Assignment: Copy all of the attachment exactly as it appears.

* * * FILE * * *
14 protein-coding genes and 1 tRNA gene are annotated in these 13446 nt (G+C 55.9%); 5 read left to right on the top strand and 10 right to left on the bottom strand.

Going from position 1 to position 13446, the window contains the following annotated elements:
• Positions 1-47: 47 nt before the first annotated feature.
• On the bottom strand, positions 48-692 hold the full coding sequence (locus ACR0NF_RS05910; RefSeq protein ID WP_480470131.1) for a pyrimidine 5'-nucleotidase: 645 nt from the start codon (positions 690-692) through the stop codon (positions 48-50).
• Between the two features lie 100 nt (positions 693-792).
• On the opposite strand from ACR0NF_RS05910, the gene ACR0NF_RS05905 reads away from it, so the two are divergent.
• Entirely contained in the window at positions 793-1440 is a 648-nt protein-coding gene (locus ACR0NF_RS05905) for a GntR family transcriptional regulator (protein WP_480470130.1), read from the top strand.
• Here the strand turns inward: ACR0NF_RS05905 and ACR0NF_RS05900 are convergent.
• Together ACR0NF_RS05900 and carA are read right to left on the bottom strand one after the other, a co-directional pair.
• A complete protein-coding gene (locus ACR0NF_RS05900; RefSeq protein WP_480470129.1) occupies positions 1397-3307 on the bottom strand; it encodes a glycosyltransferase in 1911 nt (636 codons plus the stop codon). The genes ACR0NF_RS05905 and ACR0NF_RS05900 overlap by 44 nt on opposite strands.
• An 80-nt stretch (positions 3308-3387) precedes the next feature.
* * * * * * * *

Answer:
14 protein-coding genes and 1 tRNA gene are annotated in these 13446 nt (G+C 55.9%); 5 read left to right on the top strand and 10 right to left on the bottom strand.

Going from position 1 to position 13446, the window contains the following annotated elements:
• Positions 1-47: 47 nt before the first annotated feature.
• On the bottom strand, positions 48-692 hold the full coding sequence (locus ACR0NF_RS05910; RefSeq protein ID WP_480470131.1) for a pyrimidine 5'-nucleotidase: 645 nt from the start codon (positions 690-692) through the stop codon (positions 48-50).
• Between the two features lie 100 nt (positions 693-792).
• On the opposite strand from ACR0NF_RS05910, the gene ACR0NF_RS05905 reads away from it, so the two are divergent.
• Entirely contained in the window at positions 793-1440 is a 648-nt protein-coding gene (locus ACR0NF_RS05905) for a GntR family transcriptional regulator (protein WP_480470130.1), read from the top strand.
• Here the strand turns inward: ACR0NF_RS05905 and ACR0NF_RS05900 are convergent.
• Together ACR0NF_RS05900 and carA are read right to left on the bottom strand one after the other, a co-directional pair.
• A complete protein-coding gene (locus ACR0NF_RS05900; RefSeq protein WP_480470129.1) occupies positions 1397-3307 on the bottom strand; it encodes a glycosyltransferase in 1911 nt (636 codons plus the stop codon). The genes ACR0NF_RS05905 and ACR0NF_RS05900 overlap by 44 nt on opposite strands.
• An 80-nt stretch (positions 3308-3387) precedes the next feature.